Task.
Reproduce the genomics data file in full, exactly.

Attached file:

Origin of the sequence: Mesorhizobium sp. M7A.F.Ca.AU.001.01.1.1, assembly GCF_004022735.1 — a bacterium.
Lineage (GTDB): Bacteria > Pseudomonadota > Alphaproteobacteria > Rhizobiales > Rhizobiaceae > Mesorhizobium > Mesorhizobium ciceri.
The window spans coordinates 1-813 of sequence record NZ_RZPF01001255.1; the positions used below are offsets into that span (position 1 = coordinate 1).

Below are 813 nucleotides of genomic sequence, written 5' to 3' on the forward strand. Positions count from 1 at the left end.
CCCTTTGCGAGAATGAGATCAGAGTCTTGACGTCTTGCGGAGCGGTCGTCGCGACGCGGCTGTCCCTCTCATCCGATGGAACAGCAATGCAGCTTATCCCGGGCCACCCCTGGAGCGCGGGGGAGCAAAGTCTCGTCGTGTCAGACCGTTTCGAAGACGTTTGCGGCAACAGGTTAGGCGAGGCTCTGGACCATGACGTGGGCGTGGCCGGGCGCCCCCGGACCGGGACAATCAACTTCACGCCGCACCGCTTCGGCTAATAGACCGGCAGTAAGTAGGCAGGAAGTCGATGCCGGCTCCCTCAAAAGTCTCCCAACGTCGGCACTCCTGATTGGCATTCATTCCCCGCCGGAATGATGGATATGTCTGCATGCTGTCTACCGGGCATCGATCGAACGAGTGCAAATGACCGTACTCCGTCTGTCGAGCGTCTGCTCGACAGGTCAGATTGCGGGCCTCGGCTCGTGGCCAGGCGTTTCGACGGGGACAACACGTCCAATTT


Origin of the sequence: Mesorhizobium sp. M7A.F.Ca.AU.001.01.1.1, assembly GCF_004022735.1 — a bacterium.
Lineage (GTDB): Bacteria > Pseudomonadota > Alphaproteobacteria > Rhizobiales > Rhizobiaceae > Mesorhizobium > Mesorhizobium ciceri.
The window spans coordinates 1-813 of sequence record NZ_RZPF01001255.1; the positions used below are offsets into that span (position 1 = coordinate 1).

Below are 813 nucleotides of genomic sequence, written 5' to 3' on the forward strand. Positions count from 1 at the left end.
CCCTTTGCGAGAATGAGATCAGAGTCTTGACGTCTTGCGGAGCGGTCGTCGCGACGCGGCTGTCCCTCTCATCCGATGGAACAGCAATGCAGCTTATCCCGGGCCACCCCTGGAGCGCGGGGGAGCAAAGTCTCGTCGTGTCAGACCGTTTCGAAGACGTTTGCGGCAACAGGTTAGGCGAGGCTCTGGACCATGACGTGGGCGTGGCCGGGCGCCCCCGGACCGGGACAATCAACTTCACGCCGCACCGCTTCGGCTAATAGACCGGCAGTAAGTAGGCAGGAAGTCGATGCCGGCTCCCTCAAAAGTCTCCCAACGTCGGCACTCCTGATTGGCATTCATTCCCCGCCGGAATGATGGATATGTCTGCATGCTGTCTACCGGGCATCGATCGAACGAGTGCAAATGACCGTACTCCGTCTGTCGAGCGTCTGCTCGACAGGTCAGATTGCGGGCCTCGGCTCGTGGCCAGGCGTTTCGACGGGGACAACACGTCCAATTT